Last weekend I had the time to indulge myself in my fantasy – the painting queue for 2017. I had originally thought it was not that extensive as I had not purchased all that much in the way of new lead in 2016 and besides, I did not have too much left over for painting from 2014 and 2015.
The painting queue follows in not particular order!
World War II Aerial Combat. The aircraft mix in these packets are from Raiden Miniatures and are in 1/285th scale. They are:
6 x Tupolev SB-3
6 x I-16 ‘Rata’
4 x Fiat G.50
4 x Fokker D.XXI
4 x Brewster Buffalo
The rules are Raiden Miniatures Fast Play Aerial Combat Rules. I have version 1.1.
Any of the World War II aerial combat rules could be used. The beauty with the Winter War is that a mix of aircraft seldom seen on the wargames table is possible with the Finns using equipment from Italy, the Netherlands and the USA, among others.
Raiden also make a US WW2 aircraft carrier flight deck, the USS Enterprise, for flight and combat operations. It is a kit in 51 parts and I am not sure if it is made or not currently. See http://www.raidenminiatures.co.uk/4.html for details.
Starmada vessels from Brigade Models. In this case, the PacFed fleet. I have a PacFed Future War Commander Army tucked away up here and this is the off-planet version of those. The PacFed are loosely based around a “Pacific Federation” and contain a lot of vessels with Australian type names.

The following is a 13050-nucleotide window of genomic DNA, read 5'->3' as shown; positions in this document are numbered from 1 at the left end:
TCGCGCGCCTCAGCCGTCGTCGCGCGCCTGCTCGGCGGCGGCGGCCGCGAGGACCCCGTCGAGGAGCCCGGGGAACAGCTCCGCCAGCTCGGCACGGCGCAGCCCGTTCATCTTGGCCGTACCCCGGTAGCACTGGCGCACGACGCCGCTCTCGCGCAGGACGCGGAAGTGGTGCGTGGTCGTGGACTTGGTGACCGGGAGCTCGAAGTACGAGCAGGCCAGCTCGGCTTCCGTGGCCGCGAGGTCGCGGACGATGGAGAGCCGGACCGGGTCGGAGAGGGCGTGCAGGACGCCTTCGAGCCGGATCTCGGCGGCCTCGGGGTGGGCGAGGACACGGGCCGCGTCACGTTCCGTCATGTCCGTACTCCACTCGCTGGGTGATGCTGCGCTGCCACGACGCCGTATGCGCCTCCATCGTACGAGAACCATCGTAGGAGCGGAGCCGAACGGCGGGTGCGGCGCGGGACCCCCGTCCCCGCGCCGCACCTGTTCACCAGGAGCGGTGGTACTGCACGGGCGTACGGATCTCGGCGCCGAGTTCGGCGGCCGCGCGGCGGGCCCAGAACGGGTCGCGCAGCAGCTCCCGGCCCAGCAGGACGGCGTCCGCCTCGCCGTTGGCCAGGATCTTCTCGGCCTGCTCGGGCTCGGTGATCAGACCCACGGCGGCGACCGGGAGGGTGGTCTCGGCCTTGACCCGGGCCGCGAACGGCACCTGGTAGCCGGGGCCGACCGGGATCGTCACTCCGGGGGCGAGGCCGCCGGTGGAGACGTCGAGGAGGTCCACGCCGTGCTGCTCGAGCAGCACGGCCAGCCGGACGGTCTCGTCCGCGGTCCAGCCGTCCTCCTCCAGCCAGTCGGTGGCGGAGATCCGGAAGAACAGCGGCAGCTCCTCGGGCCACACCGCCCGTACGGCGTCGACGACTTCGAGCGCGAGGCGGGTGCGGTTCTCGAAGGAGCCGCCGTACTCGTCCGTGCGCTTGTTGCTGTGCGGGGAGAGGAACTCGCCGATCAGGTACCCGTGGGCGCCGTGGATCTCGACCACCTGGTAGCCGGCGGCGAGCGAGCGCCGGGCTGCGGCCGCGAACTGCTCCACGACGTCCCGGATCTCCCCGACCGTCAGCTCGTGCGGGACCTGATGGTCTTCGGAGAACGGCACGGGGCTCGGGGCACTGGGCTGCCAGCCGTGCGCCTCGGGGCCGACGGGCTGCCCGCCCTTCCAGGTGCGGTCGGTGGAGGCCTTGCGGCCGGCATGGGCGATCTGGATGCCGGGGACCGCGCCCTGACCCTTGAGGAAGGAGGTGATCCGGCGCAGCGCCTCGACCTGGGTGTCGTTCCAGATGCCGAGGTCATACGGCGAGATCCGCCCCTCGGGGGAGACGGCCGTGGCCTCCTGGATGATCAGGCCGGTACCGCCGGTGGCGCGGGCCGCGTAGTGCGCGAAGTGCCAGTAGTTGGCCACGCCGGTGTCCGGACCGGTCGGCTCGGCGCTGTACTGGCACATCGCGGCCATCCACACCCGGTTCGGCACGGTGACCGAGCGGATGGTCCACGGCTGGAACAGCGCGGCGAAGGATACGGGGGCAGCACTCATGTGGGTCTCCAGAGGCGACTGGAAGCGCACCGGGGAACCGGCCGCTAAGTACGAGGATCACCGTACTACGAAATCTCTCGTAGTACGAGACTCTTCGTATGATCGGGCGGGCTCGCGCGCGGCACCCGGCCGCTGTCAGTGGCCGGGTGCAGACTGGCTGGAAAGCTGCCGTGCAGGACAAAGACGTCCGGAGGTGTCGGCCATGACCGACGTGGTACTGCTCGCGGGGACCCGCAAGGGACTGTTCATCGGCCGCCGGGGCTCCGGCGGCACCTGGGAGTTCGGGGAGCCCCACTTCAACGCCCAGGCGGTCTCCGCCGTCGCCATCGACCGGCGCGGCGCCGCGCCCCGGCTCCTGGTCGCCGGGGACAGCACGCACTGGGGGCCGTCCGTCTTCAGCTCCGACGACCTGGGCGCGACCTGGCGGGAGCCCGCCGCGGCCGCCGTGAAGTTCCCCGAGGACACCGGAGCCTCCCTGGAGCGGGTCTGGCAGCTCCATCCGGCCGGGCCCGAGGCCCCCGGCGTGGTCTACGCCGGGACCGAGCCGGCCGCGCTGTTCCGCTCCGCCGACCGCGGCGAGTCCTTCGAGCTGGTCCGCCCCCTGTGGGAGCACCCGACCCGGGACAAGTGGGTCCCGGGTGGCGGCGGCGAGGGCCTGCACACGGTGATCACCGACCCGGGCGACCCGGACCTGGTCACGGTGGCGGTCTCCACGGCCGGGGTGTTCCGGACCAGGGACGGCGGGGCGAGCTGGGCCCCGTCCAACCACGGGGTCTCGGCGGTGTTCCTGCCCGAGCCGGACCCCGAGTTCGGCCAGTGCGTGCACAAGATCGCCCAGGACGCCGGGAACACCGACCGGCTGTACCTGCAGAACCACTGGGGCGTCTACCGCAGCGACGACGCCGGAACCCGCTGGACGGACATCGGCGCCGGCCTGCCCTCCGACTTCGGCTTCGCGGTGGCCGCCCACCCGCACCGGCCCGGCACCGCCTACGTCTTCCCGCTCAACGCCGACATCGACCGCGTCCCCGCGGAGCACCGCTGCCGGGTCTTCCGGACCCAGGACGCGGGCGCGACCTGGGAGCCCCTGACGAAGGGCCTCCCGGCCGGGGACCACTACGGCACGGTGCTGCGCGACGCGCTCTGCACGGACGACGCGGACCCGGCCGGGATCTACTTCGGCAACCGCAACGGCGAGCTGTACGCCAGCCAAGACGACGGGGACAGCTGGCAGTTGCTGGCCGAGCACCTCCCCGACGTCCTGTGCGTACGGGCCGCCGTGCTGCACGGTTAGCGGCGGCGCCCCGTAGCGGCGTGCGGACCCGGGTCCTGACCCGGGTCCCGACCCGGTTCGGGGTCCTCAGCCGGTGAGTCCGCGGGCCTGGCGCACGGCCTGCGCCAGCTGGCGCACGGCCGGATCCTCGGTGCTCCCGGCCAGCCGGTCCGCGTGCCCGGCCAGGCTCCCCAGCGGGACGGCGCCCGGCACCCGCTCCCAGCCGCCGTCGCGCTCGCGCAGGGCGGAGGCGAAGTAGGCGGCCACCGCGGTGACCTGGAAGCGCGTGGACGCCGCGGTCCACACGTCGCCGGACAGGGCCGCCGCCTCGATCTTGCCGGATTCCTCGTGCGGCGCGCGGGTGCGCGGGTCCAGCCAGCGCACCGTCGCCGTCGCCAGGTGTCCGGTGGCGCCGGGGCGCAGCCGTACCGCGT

As an opponent to the PacFed I looked to ONESS – loosely based around German forces. Somewhere at mum’s I have the ground fleet to complement this. This also is from Brigade Models.
Baccus 6mm figures make up the rest of my Singapore DBA Project. Armies still to be painted are:
II/9a Syracusan in Sicily 410-210BC
II/8 Campanian, Apulian, Lucanian and Bruttian 420-203BC
11/39a Iberian 240-20BC
II/11 Gallic 400-50BC
II/32a Later Carthaginian 275-202BC
Speaking of Brigade Models, I acquired a US Aeronef fleet. This was for part of the Peshawar project but with the purchase of Imperial Skies, the project has expanded somewhat (see below for how much). Of course what is illustrated and discussed here does not mention the British, French and Prussian Aeronefs that are already in the collection.
These then are the US Aeronef fleet. Quite a tidy force. I have been trying to think of an alternative paint scheme other that the Great White Fleet colours of, well, white!
The perfect opponent for the Americans above – the forces of the Rising Sun. Both Fleets (the US and Japanese) are substantial and would be the two most powerful fleets in the collection.
As with the Americans I am trying to think of a colour scheme that is not the Japanese naval vessels at Tsushima!
I wanted a bit of fun so I added a Scandinavian Union fleet. Dumpy vessels certainly but they have a certain attraction as well. These are also from Brigade Models and I am pondering colour schemes for them.
These were never envisaged for the Peshawar Project however they will make a good opponent for the BENELUX forces described below.